The lung derived DCs were plated (12-well plates) at 4 × 104 cell/mL and incubated for 48 h when cells were infected as above. Forty-eight hours after infection, the spectinamide-1599 (25/100 μg/mL) was added to each treatment well and cultured for an additional 72 h. Subsequently, these cells were washed twice with PBS. Duplicate samples obtained by combining cells from six wells each were homogenized as above using PBS. A total of 1 ml of PBS was collected from each replicate and frozen immediately at -80°C. The cells were suspended in 1 mL of water and sonicated for 2 min. Cultures of J774A.1 were cultured with 25 or 100 μg/mL spectinamide-1599, spectinomycin or streptomycin for 24 h. Similar cultures of J774A.1 cells were treated with spectinamide-1599 (25 or 100 μg/mL) and samples were collected after 0.5, 1, 2, 4, 8, and 24 h. Cell suspensions were centrifuged for 5 min at 10,000 × g and the supernatant collected was used to determine the drug uptake using an LC-MS/MS assay. The drug uptake was expressed as pg/per cell.
Drug Quantification by LC-MS/MS
All specimens for drug quantification underwent protein precipitation by addition of 100 μL of internal standard solution (spectinamide-1329; 10 ng/mL in methanol) to 25 μL of sample. After vortexing and centrifugation at 10,000 × g and 4°C for 10 min, the supernatant was chromatographically separated using a Shimadzu Nexera XR (LC-20ADXR) liquid chromatograph (Shimadzu Corporation, United States) consisting of two pumps, online degasser, system controller and an auto sampler. A mobile phase consisting of (a) water with 5 mM ammonium formate buffer and (b) methanol with 5 mM ammonium formate buffer was used at a flow rate of 0.4 mL/min in gradient mode. A Phenomenex HILIC 3.5 mm, 100 mm × 4.6 mm column (Phenomenex, United States) was applied for the separation. Samples (10 μL) were injected on column and the eluate was led into an API 4500 triple quadruple mass spectrometer (Applied Biosystems, Foster City, CA, United States) equipped with a turbospray ion source operated in positive ion mode. The characteristic mass transfers for 1599 (487.2 → 207.1) and internal standard (453.0 → 247.1) were monitored in multiple reaction monitoring mode with a declustering potential of 45 V and collision energy of 25 eV. Data were acquired and processed with Analyst software version 1.6.2 (Applied Biosystems, Foster City, CA, United States). Spectinamide-1599 concentrations were determined by comparing peak area ratios between 1599 and internal standard for unknown samples to a previously established calibration curve. The accuracy was within ±5.1% over the entire range of the calibration curve, and the precision (coefficient of variation) of the assay was <1.5%, with a lower limit of quantitation of 0.976 ng/mL.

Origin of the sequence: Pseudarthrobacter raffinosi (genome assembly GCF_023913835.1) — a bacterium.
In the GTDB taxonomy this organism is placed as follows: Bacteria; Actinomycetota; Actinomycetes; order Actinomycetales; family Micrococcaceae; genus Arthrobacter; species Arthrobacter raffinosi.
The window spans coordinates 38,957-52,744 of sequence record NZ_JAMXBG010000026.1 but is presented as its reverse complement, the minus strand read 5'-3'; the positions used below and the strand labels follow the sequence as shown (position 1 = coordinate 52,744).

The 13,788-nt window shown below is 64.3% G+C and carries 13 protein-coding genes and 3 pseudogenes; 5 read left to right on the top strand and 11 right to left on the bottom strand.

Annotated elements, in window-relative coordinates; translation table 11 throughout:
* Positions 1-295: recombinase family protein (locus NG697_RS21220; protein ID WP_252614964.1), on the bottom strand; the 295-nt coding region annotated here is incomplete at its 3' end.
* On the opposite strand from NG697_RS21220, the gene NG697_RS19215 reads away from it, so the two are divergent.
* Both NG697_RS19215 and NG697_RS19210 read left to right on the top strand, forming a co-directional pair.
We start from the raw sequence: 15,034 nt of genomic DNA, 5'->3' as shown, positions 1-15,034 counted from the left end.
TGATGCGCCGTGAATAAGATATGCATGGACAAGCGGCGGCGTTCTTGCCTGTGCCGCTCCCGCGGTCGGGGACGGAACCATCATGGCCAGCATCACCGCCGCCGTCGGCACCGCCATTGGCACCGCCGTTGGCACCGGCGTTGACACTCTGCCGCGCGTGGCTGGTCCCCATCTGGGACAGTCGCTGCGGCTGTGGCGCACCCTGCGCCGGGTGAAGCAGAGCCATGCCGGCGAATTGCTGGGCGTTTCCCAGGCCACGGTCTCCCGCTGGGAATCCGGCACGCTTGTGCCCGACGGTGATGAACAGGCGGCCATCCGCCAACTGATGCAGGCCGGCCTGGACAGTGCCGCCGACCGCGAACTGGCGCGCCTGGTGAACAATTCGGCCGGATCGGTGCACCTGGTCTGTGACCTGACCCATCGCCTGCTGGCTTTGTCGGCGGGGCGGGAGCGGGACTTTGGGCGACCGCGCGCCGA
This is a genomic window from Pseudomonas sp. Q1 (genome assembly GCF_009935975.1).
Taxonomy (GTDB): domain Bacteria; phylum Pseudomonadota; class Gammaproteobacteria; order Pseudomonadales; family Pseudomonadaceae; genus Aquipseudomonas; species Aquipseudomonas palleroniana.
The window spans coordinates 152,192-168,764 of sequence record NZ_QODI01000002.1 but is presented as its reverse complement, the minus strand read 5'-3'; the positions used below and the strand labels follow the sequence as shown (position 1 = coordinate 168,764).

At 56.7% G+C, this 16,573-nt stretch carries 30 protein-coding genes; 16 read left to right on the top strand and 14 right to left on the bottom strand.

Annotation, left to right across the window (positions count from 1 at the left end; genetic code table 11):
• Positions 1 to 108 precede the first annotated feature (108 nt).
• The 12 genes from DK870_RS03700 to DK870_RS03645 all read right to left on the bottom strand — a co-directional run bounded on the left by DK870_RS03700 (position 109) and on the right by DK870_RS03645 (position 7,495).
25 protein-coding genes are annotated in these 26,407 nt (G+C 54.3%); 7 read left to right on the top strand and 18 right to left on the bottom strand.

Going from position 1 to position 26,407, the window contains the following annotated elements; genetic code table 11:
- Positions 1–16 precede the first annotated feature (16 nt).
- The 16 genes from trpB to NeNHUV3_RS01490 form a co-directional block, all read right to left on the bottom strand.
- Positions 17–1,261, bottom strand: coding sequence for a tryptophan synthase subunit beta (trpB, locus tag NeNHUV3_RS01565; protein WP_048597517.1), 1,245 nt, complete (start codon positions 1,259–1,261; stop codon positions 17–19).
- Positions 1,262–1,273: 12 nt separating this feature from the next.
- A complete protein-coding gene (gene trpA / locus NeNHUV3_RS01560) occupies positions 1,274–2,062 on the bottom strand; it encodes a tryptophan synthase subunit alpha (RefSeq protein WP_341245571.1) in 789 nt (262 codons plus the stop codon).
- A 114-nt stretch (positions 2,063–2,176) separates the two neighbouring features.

One-way analysis of variance was used for analyzing the data by comparing all the groups to each other at the confidence interval of 95%. Calculations were performed using GraphPad Prism version 7.00 (San Diego, CA, United States). P-values < 0.05 were considered significant.
To demonstrate drug efficacy against intracellular bacilli, this study optimized the isolation and culture conditions of lung derived CD11c positive cells and their intracellular infection with Mtb using a previously reported method (Gonzalez-Juarrero and Orme, 2001). Thus, cell suspensions of lung CD11c positive cells were cultured in the presence of cRPMI containing 20 ng/mL of recombinant murine GM-CSF during 1, 7, 15, and 30 days. Figure 1A shows representative images obtained by phase contrast microcopy of changes in the morphological features of cells over 30 days of culture. Cells transitioned from a single spherical morphology to adherent and non-adherent cells with long cytoplasmic projections (Figure 1A). The number and viability of cells significantly increased over time during the first 21 days of culture, and decreased thereafter [Figure 1B (p > 0.05) and Figure 1C (p > 0.05), respectively]. Flow cytometry studies demonstrated that the cell surface phenotype during 15 days of culture is that of CD11c+/CD11b+ (Figure 1D). As reported previously, when lung CD11c isolated cells are cultured in the presence of GM-CSF, they proliferate and differentiate into cells resembling a dendritic cell type.